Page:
fourth-quarter earnings were roughly unchanged from a year ago, as a cornucopia of unusual items managed to salvage the bottom line underneath a 7.7% jump in year-over-year revenue.
The automaker earned $1 billion, or $2.13 a share, on revenue of $49.06 billion in the latest quarter, compared with earnings of $1 billion, or $1.71 a share, on revenue of $45.58 billion a year ago. Earnings' incongruous performance with respect to per-share earnings reflects the elimination of shares associated with Hughes Electronics, which the company split off and sold to
during the quarter.
Special items in the latest quarter had a net effect of boosting earnings by $339 million, or 72 cents a share. They included a $1.2 billion gain from the Hughes sale, a positive adjustment of $103 million of previous accruals for excess employees at North American plants, a charge of $725 million for lump-sum payments and vehicle-discount vouchers for retirees, and a charge of $218 million related to a restructuring of GM Europe.
Excluding special items and Hughes, GM earned $838 million, or $1.47 per share, in the fourth quarter of 2003, compared with $934 million, or $1.67 per share, in the year ago period. Analysts surveyed by Thomson First Call were forecasting earnings of $1.22 a share on that basis on sales of $40.4 billion.
GM estimated first-quarter earnings of $1.75 a share, excluding items, and is targeting full-year earnings of $6 to $6.50 a share. Analysts surveyed by Thomson First Call were forecasting first-quarter earnings of $1.55 a share and a full-year profit $6.02 a share.
Profit growth at General Motors has been driven for several years by its lending operations, specifically home loans through subsidiaries such as Ditech. Earnings in the company's finance arm, GMAC, jumped 20% year-over-year to $630 million in the latest quarter, with finance, insurance and mortgage operations all reporting higher results.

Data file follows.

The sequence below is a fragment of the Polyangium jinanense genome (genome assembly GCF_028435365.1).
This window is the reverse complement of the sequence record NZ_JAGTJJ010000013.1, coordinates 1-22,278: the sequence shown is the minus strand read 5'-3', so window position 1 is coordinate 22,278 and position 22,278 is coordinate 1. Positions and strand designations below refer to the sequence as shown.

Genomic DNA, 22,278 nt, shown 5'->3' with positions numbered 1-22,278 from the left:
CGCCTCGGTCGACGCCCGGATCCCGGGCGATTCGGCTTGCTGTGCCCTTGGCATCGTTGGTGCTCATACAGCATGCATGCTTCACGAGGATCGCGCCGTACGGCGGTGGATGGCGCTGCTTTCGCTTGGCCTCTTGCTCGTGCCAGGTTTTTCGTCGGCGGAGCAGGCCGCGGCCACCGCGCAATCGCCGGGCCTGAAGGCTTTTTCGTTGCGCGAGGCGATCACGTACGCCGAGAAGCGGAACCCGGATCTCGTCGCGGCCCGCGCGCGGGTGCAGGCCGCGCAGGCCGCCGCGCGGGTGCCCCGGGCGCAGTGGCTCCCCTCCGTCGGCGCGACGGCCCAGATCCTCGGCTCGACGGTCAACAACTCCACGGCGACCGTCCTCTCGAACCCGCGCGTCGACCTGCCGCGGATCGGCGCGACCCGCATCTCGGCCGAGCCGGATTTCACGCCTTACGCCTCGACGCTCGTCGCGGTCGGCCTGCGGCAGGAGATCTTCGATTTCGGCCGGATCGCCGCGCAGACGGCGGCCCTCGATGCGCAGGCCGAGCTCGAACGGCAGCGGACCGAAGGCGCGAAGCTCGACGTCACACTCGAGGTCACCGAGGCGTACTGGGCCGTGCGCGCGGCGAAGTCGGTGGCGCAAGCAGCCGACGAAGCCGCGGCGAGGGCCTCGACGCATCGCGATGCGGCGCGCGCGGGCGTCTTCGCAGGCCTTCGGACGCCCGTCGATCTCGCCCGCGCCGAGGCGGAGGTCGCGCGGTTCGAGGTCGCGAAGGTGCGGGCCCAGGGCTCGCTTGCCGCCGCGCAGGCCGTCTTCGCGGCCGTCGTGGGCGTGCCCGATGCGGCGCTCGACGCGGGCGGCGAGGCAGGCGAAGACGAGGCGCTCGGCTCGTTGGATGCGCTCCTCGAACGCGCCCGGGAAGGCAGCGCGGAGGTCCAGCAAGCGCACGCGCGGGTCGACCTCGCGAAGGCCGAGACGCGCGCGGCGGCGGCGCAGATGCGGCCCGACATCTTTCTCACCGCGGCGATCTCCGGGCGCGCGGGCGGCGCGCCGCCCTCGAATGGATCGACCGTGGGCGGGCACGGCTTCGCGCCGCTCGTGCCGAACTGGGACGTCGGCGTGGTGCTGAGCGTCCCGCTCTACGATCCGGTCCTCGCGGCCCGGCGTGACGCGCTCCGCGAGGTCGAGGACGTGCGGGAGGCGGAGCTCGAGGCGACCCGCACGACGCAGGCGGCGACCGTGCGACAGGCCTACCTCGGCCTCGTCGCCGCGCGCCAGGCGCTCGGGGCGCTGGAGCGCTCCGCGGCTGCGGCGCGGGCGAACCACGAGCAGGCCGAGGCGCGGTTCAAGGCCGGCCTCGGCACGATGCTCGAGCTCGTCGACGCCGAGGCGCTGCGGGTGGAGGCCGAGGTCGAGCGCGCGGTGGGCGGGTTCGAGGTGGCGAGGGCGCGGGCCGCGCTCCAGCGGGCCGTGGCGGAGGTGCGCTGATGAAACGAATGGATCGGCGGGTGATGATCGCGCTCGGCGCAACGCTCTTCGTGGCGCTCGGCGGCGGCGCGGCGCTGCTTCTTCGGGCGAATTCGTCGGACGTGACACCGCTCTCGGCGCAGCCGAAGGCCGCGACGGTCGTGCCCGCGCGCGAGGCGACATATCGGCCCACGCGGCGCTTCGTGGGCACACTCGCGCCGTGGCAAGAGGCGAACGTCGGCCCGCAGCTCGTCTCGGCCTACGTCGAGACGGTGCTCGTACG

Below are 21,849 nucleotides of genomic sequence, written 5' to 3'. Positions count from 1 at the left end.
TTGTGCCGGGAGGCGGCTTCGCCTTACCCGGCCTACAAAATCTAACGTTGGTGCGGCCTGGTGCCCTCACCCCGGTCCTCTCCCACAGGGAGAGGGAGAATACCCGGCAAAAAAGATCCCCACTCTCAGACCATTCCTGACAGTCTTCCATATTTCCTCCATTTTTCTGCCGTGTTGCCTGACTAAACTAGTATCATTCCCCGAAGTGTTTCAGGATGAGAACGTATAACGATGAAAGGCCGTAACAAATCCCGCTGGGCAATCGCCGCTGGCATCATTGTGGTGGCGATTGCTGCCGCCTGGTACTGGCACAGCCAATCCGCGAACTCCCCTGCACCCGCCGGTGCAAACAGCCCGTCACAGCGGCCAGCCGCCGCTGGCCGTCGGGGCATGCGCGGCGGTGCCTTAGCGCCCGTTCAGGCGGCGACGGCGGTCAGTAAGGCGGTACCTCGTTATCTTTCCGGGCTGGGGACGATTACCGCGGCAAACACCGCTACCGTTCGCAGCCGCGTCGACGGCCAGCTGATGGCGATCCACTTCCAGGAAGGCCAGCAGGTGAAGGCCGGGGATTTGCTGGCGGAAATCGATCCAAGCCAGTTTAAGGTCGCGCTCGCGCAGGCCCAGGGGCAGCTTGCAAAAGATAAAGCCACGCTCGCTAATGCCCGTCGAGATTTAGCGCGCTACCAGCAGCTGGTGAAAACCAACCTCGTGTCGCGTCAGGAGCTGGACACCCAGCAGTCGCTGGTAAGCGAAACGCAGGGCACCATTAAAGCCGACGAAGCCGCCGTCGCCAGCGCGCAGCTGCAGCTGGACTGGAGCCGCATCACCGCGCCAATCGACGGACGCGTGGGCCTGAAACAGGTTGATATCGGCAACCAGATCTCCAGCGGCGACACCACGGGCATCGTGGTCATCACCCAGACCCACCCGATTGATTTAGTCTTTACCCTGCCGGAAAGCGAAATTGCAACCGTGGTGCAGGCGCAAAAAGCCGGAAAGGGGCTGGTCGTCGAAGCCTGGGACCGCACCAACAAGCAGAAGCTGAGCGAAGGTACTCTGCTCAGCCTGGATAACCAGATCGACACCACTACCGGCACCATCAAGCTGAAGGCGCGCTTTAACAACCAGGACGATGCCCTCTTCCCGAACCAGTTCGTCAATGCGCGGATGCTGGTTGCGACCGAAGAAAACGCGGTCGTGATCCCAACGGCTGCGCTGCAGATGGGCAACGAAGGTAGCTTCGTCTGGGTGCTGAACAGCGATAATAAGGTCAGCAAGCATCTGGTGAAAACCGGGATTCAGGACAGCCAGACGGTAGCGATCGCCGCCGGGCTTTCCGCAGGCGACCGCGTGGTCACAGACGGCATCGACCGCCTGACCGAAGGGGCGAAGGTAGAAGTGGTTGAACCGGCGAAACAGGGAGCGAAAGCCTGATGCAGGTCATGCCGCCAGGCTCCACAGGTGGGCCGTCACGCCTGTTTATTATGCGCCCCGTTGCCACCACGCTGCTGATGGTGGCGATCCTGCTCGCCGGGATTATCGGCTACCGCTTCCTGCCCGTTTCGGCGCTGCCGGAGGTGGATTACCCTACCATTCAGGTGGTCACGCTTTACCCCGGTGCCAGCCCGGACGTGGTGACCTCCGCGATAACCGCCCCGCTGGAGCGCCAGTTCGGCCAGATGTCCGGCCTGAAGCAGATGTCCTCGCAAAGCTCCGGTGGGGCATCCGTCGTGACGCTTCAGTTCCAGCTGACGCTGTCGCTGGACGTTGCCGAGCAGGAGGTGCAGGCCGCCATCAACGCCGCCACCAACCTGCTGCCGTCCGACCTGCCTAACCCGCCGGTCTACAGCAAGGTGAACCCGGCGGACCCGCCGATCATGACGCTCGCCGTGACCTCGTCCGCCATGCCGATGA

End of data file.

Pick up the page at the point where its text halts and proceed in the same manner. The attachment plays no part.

Meanwhile, automotive operations continued to be squeezed amid cutthroat competition. GM's global automotive operations earned $396 million in the fourth quarter compared with $574 million a year ago, excluding items. Global market share rose to 15.2% in the latest period from 15.1% a year ago.
By region, GM North America earned $397 million in the fourth quarter of 2003, compared with $644 million in the year-ago period, and market share slipped to 28% from 28.3%. GM Europe lost $66 million in the fourth quarter of 2003, compared with a loss of $129 million a year ago, as continued material and structural cost reductions were partially offset by foreign-exchange losses, continued price pressure and unfavorable mix. For 2003, GME had a loss of $286 million, an improvement from the $549 million loss in 2002.
GM Asia Pacific was a bright spot, earning $177 million in the fourth quarter of 2003 compared with $66 million last year. But GM Latin America/Africa/Mid-East lost $112 million in the fourth quarter of 2003, compared with a loss of $7 million in the year-ago period.
GM expects global auto-industry sales to rise about 3% in 2004 to 60 million vehicles. In the United States, GM expects total U.S. industry vehicle sales of approximately 17.3 million.